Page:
Re: DSM: Can it be too big?


Scott Gray (sgray@aramis.sudval.org)
Wed, 21 Mar 2001 16:56:52 -0500 (EST)


On Wed, 21 Mar 2001, CindyK wrote:

> Hi everyone,
>
> I was talking with my co-founder and we were trying to figure out if
> there would be a maximum size for a Sudbury School. Could it ever be
> too big? I know from the literature that a few of the early students
> wish it had been bigger back then and then they had in excess of 50
> students. I have also heard another grad mention wanting to do drama
> but there was noone else interested and that it's hard to do a play by
> yourself. So it seems that bigger can be better. I can see that there
> would be more students and staff who may then share the same interests
> thereby making it more fun. SVS is at around 200 students now - does
> that work well? Are there any problems to being larger? How big would
> SVS get if it could?
>
> I know as a starter group I shouldn't be worrying about being too big!
> :) I'm just curious. My co-founder spoke of splitting the school once
> it reached the magic number and we were wondering what that number would
> be. I'm not looking for exact answers (obviously there are none). I'm
> just curious as to whether 200 is a good number or would 400 be better?
> Does the school get harder to manage the larger it gets? Any comments
> would be welcome here. I'm just playing. Thanks.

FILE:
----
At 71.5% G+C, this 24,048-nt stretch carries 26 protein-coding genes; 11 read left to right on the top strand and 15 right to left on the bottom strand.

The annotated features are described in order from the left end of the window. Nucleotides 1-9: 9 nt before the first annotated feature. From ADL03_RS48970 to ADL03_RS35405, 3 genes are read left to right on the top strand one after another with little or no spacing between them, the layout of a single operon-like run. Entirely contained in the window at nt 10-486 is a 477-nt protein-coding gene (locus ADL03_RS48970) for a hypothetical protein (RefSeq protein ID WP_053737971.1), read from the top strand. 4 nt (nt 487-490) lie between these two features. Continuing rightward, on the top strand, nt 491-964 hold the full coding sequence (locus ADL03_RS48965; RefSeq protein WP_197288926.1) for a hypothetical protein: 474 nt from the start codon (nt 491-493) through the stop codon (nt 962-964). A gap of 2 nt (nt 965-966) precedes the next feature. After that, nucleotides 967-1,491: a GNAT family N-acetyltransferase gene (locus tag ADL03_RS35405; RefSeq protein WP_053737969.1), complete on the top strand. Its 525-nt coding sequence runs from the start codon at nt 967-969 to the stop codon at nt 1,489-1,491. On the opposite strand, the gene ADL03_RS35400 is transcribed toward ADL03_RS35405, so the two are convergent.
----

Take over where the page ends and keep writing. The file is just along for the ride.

This is the real advantage of democracy. You don't need to come up with a
"magic number" for anything in advance. When the School Meeting meets
every week, and every one of its members is daily part of the community
and sees every stress on that community, the Meeting can quickly and
efficiently react to any situation. I have my own hypotheses about how
large such schools can grow, but they are really irrelevent -- whenever a
school is on the edge of that "magic number" that school will know it and
can react.

Other schools are forced by circumstance to rely on "magic numbers."
Without the daily involvement of or understanding of the community in
administrative decisions, traditional schools require a host of "magic
numbers." How many students will be enrolled before it makes sense to buy
a piano? How many students must come from accross the railroad tracks
before it's time to offer a free breakfast to students? How many
bathrooms do your need to accommodate the number of students in the
building?

When the administration lives in its own wing, and doesn't _know_ what
goes on in the school, of _course_ they want tools -- magic numbers -- to
make their decisions for them. But a living breathing community can tell
for itself whether things are too tight, or what would be nice to have
around.

> CindyK
 
--Scott David Gray
reply to: sgray@sudval.org
http://www.unseelie.org/
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All men can stand adversity, but if you want to test a man's
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